Possible Films for Movie Night

The Wizard of Oz

Previously discussed, and a touchstone for the show.

The Sting [pictured]

A 1973 caper film directed by George Roy Hill, involving two grifters, played by Paul Newman and Robert Redford, and their plan to con a mob boss, played by Robert Shaw. Set in 1936, it was inspired by real life cons perpetrated by brothers Fred and Charley Gondorff, as told in the 1940 non-fiction book, The Big Con by David Maurer. The Sting received rave reviews and was a box office smash, becoming the #2 film of the year. It won seven Academy Awards, including Best Picture and Best Director.

Rocky

A 1976 sports drama film, directed by John G. Avildsen, with screenplay by Sylvester Stallone, who also stars in the title role as Rocky Balboa. It’s a rags-to-to-riches tale of a working-class small-time boxer in the slums of Philadelphia who gets a shot at a world heavyweight championship. Made on a shoestring budget, it was a sleeper hit, becoming the #1 film of 1976. Critically acclaimed, it solidified Stallone’s career and led to him becoming a major movie star. It won three Academy Awards, including Best Picture, and is regarded as one of the greatest sports films ever made.

Crimes and Misdemeanours

A 1989 existential comedy-drama directed by Woody Allen, who also stars as Clifford Stern, a documentary filmmaker. The other main character is Judah Rosenthal, played by Martin Landau, who commits a very serious crime, and, stricken with guilt, turns to the religious teachings he had rejected. Cliff and Judah only meet once, at the end of the film, which has a philosophical message. A box-office flop, it was lauded by critics, and is regarded as one of Allen’s best films.

The Singing Detective

A 1986 BBC television serial drama, written by Dennis Potter, directed by Jon Amiel, and starring Michael Gambon. It is about a mystery writer, suffering writer’s block and ill in hospital, who enters a fantasy world involving his novel, The Singing Detective. Although ratings were modest, it was highly influential, and greatly praised in America, where it was later shown on PBS and won a Peabody Award. It is regarded as one of the greatest British TV programs ever made. Rory calls it a “mini-series”, but in fact it was six episodes – a normal run on British television.

Arthur

A 1981 comedy written and directed by Steve Gordon. It stars Dudley Moore as Arthur Bach, a drunken New York millionaire about to enter an arranged marriage with an heiress, but who falls for a working-class girl from Queens. The #4 film of 1981, Arthur was critically acclaimed, and considered one of the best films of the year. Its theme song, “Arthur’s Theme”, won an Academy Award for Best Original Song, and Sir John Gielgud won Best Supporting Actor for his role as Arthur’s valet.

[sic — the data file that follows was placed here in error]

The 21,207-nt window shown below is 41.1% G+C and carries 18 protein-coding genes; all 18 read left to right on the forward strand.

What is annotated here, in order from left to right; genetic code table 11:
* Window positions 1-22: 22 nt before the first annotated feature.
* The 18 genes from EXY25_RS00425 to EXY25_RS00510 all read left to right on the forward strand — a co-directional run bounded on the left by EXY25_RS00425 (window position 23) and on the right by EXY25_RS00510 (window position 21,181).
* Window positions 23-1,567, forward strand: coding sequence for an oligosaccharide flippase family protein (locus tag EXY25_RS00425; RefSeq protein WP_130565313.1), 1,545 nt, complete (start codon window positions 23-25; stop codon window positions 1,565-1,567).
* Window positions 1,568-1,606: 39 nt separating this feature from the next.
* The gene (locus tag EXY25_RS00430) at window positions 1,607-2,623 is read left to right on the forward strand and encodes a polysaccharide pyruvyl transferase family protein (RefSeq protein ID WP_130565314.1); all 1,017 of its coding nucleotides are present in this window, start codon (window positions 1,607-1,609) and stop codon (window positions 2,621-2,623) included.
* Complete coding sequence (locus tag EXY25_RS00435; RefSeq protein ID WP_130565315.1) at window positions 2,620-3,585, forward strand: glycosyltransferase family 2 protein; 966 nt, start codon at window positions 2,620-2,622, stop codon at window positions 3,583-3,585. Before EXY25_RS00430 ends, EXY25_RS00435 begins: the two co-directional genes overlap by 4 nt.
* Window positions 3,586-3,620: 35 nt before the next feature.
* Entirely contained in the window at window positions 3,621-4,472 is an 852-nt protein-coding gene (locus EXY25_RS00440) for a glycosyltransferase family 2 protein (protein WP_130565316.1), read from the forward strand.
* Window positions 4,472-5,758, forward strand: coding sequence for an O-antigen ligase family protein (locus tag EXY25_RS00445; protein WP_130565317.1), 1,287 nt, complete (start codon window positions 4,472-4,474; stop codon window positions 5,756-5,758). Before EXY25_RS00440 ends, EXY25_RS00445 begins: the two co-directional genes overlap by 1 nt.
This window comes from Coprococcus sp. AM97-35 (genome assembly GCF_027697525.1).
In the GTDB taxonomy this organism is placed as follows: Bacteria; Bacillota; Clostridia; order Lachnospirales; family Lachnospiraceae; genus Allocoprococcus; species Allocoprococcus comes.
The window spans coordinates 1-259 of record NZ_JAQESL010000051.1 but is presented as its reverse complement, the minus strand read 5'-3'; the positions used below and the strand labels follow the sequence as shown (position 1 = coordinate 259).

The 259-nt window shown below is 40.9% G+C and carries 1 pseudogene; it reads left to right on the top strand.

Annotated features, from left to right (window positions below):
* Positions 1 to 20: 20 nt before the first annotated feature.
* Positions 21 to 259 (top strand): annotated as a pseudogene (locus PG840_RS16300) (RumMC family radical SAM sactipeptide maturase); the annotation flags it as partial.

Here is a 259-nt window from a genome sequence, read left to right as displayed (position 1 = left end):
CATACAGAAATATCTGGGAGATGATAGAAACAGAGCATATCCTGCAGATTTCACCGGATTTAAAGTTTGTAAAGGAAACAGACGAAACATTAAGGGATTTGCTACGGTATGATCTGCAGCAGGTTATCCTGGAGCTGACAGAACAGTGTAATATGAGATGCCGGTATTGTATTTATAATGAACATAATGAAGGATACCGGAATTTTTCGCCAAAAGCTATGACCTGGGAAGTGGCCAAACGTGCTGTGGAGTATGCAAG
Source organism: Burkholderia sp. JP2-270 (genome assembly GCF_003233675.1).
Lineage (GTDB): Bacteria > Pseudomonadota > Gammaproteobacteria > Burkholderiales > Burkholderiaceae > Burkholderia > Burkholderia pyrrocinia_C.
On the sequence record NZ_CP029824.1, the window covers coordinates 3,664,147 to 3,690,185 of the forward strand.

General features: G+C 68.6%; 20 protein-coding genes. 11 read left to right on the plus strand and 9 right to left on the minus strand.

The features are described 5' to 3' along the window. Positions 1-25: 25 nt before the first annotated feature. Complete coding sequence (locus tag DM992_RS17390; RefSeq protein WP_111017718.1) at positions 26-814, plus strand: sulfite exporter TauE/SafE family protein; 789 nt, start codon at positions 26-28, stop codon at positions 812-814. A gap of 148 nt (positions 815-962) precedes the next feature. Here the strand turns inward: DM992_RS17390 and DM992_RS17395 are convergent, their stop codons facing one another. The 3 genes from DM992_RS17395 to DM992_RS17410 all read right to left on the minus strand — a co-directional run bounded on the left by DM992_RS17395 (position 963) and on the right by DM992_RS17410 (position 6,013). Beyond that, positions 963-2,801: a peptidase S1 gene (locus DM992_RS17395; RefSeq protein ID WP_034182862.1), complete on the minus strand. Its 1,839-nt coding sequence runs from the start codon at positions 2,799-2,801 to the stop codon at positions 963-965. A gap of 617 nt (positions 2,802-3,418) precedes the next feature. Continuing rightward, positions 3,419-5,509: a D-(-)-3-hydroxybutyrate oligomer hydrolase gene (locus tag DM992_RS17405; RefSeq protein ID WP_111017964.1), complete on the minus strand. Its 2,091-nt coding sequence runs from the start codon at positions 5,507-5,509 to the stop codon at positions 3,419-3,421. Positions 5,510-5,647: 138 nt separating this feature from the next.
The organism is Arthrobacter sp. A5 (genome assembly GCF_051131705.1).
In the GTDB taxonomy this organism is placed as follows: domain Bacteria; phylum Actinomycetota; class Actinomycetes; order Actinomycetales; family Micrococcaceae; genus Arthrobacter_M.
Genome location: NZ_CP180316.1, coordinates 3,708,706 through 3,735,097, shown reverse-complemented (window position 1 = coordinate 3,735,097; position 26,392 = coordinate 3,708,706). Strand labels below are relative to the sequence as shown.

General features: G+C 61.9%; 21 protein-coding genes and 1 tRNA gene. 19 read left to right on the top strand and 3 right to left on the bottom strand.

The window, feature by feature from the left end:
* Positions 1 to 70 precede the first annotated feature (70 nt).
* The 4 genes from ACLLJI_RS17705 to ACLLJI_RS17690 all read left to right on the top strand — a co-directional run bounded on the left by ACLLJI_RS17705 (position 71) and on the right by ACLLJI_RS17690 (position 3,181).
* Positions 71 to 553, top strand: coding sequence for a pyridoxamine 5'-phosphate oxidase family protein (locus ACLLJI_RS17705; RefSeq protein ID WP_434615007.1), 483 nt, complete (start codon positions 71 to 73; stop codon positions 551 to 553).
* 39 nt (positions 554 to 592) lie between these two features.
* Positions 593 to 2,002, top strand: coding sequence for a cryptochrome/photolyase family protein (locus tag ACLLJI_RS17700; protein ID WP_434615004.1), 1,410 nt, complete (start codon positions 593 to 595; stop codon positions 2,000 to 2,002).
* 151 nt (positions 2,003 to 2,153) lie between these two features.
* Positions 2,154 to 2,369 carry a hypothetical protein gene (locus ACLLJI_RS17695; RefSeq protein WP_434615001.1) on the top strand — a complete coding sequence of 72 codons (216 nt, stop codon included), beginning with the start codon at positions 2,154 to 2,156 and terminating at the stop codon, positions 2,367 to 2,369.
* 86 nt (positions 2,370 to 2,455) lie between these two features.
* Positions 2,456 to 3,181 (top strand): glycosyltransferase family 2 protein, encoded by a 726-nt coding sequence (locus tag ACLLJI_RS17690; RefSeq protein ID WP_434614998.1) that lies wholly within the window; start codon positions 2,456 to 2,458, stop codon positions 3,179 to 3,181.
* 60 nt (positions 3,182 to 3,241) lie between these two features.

Sophie’s Choice

A 1982 psychological drama film written and directed by Alan J. Pakula, adapted from the 1979 novel of the same name by William Styron. Set in 1947, it stars Meryl Streep as Sophie, a Polish immigrant with a dark secret from her past who shares a boarding house in Brooklyn with her lover, played by Kevin Kline, and a young writer, played by Peter MacNichol. It was a commercial and critical success, and Meryl Streep won the Academy Award for Best Actress for her role.

Cabin Boy

A 1994 fantasy comedy film directed by Adam Resnick and co-produced by Tim Burton. It stars comedian Chris Elliot, who co-wrote the screenplay with Resnick. Elliot’s character is a snobbish, unpleasant man who accidentally gets stuck aboard a boat out at sea, and goes on a fantastical voyage of self-discovery. The film received mixed reviews, and it is a matter of opinion whether it’s one of the worst films ever, an underrated work of comedic legend, or so bad that it’s good.

Desperately Seeking Susan

A 1985 comedy-drama film directed by Susan Seidelman, partly inspired by the 1974 French film Céline and Julie Go Boating. Set in New York City, it stars Rosanna Arquette as a bored housewife, who becomes involved with a bohemian drifter named Susan, played by Madonna in her first major screen role. The film was a commercial success, and received mostly positive reviews, with acclaim for both Arquette and Madonna. It’s considered one of the best films of the 1980s.

Fletch

A 1985 neo-noir comedy thriller film directed by Michael Ritchie, based on the 1974 novel Fletch by Gregory Mcdonald. It stars Chevy Chase as undercover reporter Irwin “Fletch” Fletcher who begins investigating a murder scheme that has unexpected links with the story he is working on. The film received positive reviews, and was a commercial success, performing very well on home media, and becoming a cult film.

Urban Cowboy

A 1980 romantic western film directed and co-written by James Bridges and Aaron Latham, adapted from an article of the same name Latham wrote for Esquire magazine. The story revolves around the love-hate relationship between a couple named Buford and Sissy, played by John Travolta and Debra Winger. Set in Pasadena, Texas, much of the action takes place in a honky-tonk bar playing country music. A critical and commercial success, the soundtrack was also a hit.

Lorelai and Rory managed to whittle their list of films down to a trim 75 possibilities!

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